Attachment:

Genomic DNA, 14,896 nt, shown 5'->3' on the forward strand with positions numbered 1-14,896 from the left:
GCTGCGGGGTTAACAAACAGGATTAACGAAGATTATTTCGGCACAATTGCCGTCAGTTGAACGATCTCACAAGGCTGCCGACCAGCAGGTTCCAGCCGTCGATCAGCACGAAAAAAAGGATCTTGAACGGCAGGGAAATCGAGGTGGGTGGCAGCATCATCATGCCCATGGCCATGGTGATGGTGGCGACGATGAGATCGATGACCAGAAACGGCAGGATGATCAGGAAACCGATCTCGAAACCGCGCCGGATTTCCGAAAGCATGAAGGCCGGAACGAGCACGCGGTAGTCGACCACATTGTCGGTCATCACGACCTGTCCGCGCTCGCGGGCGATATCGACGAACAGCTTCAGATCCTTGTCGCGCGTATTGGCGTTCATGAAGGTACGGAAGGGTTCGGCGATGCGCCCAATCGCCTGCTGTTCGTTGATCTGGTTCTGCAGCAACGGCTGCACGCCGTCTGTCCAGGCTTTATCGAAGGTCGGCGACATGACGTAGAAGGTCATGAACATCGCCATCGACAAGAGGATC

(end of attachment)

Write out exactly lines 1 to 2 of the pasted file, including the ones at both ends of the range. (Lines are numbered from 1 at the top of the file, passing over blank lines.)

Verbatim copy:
Genomic DNA, 14,896 nt, shown 5'->3' on the forward strand with positions numbered 1-14,896 from the left:
GCTGCGGGGTTAACAAACAGGATTAACGAAGATTATTTCGGCACAATTGCCGTCAGTTGAACGATCTCACAAGGCTGCCGACCAGCAGGTTCCAGCCGTCGATCAGCACGAAAAAAAGGATCTTGAACGGCAGGGAAATCGAGGTGGGTGGCAGCATCATCATGCCCATGGCCATGGTGATGGTGGCGACGATGAGATCGATGACCAGAAACGGCAGGATGATCAGGAAACCGATCTCGAAACCGCGCCGGATTTCCGAAAGCATGAAGGCCGGAACGAGCACGCGGTAGTCGACCACATTGTCGGTCATCACGACCTGTCCGCGCTCGCGGGCGATATCGACGAACAGCTTCAGATCCTTGTCGCGCGTATTGGCGTTCATGAAGGTACGGAAGGGTTCGGCGATGCGCCCAATCGCCTGCTGTTCGTTGATCTGGTTCTGCAGCAACGGCTGCACGCCGTCTGTCCAGGCTTTATCGAAGGTCGGCGACATGACGTAGAAGGTCATGAACATCGCCATCGACAAGAGGATC